Healthcare and humanitarian workers are increasingly in the crosshairs as hospitals and aid centers have become part of the battlefield in today’s wars. So far, there has been little to stop the profound surge of violence seen across several open-ended conflicts that has claimed thousands of lives, destroyed health systems, triggered mass displacement and state collapse, and exposed the crisis facing the norms of international humanitarian law contained in the Geneva Conventions.
The New Barbarianism, an award-winning original documentary by the Center for Strategic and International Studies (CSIS) Global Health Policy Center (GHPC), examines the surge in violence against medical and other humanitarian workers. Rhode Island PBS announces the film’s public television premiere on Saturday, March 24, 2018, at 10 p.m.
“This important film is not easy to watch, but the reality it exposes is a story that needs to be told,” said David W. Piccerelli, president of Rhode Island PBS. “We are proud to present the award-winning story that touches us from the other side of the globe, and to acknowledge its connection to Rhode Island, in the work of former West Warwick resident Justin Kenny, the film’s writer and co-director.”
“The continued escalating tragedies we witness in Eastern Ghouta in Syria attest that indeed we live in a barbaric era,” said executive producer and co-director J. Stephen Morrison, CSIS senior vice president and director of the Global Health Policy Center.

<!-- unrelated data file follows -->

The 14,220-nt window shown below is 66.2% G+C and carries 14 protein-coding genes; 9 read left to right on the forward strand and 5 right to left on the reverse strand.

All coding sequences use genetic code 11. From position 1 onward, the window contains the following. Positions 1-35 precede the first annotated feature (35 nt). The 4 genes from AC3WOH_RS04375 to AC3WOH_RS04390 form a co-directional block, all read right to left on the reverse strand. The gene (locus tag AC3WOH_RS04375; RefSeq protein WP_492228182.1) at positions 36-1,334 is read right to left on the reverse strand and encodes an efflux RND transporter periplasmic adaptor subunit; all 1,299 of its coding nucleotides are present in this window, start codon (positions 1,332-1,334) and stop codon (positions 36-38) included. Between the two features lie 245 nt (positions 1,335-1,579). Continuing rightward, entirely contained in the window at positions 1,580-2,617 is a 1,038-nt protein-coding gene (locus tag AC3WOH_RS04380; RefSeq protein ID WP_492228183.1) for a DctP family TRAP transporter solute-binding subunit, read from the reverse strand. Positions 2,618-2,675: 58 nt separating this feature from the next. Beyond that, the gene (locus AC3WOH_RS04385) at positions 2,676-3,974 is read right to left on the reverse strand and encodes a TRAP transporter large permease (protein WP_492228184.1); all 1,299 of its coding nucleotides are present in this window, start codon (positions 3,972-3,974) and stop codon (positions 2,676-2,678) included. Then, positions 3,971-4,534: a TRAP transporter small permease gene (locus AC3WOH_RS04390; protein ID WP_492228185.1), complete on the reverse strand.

“Our hope is that, in broadcasting this important film, Rhode Island PBS can stir deeper thinking about this poignant, timely topic among its viewers,” said Kenny, an Emmy and Peabody winning journalist and former foreign editor for PBS NewsHour.
In addition to the local presentation, Rhode Island PBS is working with the film’s production team to facilitate distribution of the film to PBS stations nationally.
The 58-minute film examines the crisis of targeted attacks on health care and humanitarian operations in today’s conflict, its causes, the limited international response, and possible ways forward through dozens of interviews, including Doctors Without Borders President Dr. Joanne Liu, U.S. Senator John McCain, and former British Foreign Secretary David Miliband. The film, which features original footage obtained from inside Syria, Yemen, and Afghanistan, builds on several years of prior GHPC work on the intersection of health and security, the role of militaries, and the human tragedies seen in Syria and Yemen.
The opening chapter and discussion of The New Barbarianism was featured in the December 29 episode of the PBS NewsHour. At numerous screenings across the United States and Europe, including the recent Munich Security Conference, expert panelists have debated the options – diplomatically, legally, operationally – to protect medical and humanitarian operations and bring about greater accountability.
For more information about the film, visit The Center for Strategic & International Studies.